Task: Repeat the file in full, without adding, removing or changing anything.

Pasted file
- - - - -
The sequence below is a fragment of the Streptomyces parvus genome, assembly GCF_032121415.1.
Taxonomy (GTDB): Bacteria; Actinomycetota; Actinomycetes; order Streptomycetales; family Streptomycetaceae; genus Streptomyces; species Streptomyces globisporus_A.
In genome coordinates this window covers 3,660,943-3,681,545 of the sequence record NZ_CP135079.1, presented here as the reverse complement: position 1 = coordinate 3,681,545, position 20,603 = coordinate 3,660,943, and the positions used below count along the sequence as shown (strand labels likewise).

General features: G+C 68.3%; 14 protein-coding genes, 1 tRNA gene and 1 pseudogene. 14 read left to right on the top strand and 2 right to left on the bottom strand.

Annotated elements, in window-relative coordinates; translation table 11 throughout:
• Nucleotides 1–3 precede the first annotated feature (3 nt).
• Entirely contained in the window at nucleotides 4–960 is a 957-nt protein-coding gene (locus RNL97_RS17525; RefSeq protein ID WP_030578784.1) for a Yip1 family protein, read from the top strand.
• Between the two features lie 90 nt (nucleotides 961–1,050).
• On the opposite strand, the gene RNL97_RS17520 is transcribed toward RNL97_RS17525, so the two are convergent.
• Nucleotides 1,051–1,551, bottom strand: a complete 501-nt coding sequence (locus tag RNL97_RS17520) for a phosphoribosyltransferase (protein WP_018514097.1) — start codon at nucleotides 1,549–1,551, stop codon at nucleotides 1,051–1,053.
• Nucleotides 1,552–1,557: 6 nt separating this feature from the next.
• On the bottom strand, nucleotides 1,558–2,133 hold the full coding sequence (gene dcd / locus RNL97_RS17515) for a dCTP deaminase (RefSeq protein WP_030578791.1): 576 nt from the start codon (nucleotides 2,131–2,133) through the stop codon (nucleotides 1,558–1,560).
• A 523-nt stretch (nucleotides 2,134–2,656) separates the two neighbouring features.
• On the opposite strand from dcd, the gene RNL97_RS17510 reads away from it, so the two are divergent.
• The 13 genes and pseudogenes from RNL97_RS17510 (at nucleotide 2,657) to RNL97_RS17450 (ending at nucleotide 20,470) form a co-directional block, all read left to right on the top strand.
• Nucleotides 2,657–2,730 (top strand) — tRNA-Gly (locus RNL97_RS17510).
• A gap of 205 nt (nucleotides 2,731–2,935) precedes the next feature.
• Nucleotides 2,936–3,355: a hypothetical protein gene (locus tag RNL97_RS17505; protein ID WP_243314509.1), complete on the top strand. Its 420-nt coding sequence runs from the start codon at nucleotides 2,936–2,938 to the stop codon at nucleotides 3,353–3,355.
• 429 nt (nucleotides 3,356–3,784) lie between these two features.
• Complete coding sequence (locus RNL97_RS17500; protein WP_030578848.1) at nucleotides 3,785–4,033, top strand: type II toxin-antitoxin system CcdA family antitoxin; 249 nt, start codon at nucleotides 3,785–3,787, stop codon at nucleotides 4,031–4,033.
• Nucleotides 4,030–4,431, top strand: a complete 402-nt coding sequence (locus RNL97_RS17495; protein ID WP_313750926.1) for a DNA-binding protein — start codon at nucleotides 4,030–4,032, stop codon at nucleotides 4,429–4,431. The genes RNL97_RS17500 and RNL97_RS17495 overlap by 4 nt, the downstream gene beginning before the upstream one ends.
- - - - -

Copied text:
The sequence below is a fragment of the Streptomyces parvus genome, assembly GCF_032121415.1.
Taxonomy (GTDB): Bacteria; Actinomycetota; Actinomycetes; order Streptomycetales; family Streptomycetaceae; genus Streptomyces; species Streptomyces globisporus_A.
In genome coordinates this window covers 3,660,943-3,681,545 of the sequence record NZ_CP135079.1, presented here as the reverse complement: position 1 = coordinate 3,681,545, position 20,603 = coordinate 3,660,943, and the positions used below count along the sequence as shown (strand labels likewise).

General features: G+C 68.3%; 14 protein-coding genes, 1 tRNA gene and 1 pseudogene. 14 read left to right on the top strand and 2 right to left on the bottom strand.

Annotated elements, in window-relative coordinates; translation table 11 throughout:
• Nucleotides 1–3 precede the first annotated feature (3 nt).
• Entirely contained in the window at nucleotides 4–960 is a 957-nt protein-coding gene (locus RNL97_RS17525; RefSeq protein ID WP_030578784.1) for a Yip1 family protein, read from the top strand.
• Between the two features lie 90 nt (nucleotides 961–1,050).
• On the opposite strand, the gene RNL97_RS17520 is transcribed toward RNL97_RS17525, so the two are convergent.
• Nucleotides 1,051–1,551, bottom strand: a complete 501-nt coding sequence (locus tag RNL97_RS17520) for a phosphoribosyltransferase (protein WP_018514097.1) — start codon at nucleotides 1,549–1,551, stop codon at nucleotides 1,051–1,053.
• Nucleotides 1,552–1,557: 6 nt separating this feature from the next.
• On the bottom strand, nucleotides 1,558–2,133 hold the full coding sequence (gene dcd / locus RNL97_RS17515) for a dCTP deaminase (RefSeq protein WP_030578791.1): 576 nt from the start codon (nucleotides 2,131–2,133) through the stop codon (nucleotides 1,558–1,560).
• A 523-nt stretch (nucleotides 2,134–2,656) separates the two neighbouring features.
• On the opposite strand from dcd, the gene RNL97_RS17510 reads away from it, so the two are divergent.
• The 13 genes and pseudogenes from RNL97_RS17510 (at nucleotide 2,657) to RNL97_RS17450 (ending at nucleotide 20,470) form a co-directional block, all read left to right on the top strand.
• Nucleotides 2,657–2,730 (top strand) — tRNA-Gly (locus RNL97_RS17510).
• A gap of 205 nt (nucleotides 2,731–2,935) precedes the next feature.
• Nucleotides 2,936–3,355: a hypothetical protein gene (locus tag RNL97_RS17505; protein ID WP_243314509.1), complete on the top strand. Its 420-nt coding sequence runs from the start codon at nucleotides 2,936–2,938 to the stop codon at nucleotides 3,353–3,355.
• 429 nt (nucleotides 3,356–3,784) lie between these two features.
• Complete coding sequence (locus RNL97_RS17500; protein WP_030578848.1) at nucleotides 3,785–4,033, top strand: type II toxin-antitoxin system CcdA family antitoxin; 249 nt, start codon at nucleotides 3,785–3,787, stop codon at nucleotides 4,031–4,033.
• Nucleotides 4,030–4,431, top strand: a complete 402-nt coding sequence (locus RNL97_RS17495; protein ID WP_313750926.1) for a DNA-binding protein — start codon at nucleotides 4,030–4,032, stop codon at nucleotides 4,429–4,431. The genes RNL97_RS17500 and RNL97_RS17495 overlap by 4 nt, the downstream gene beginning before the upstream one ends.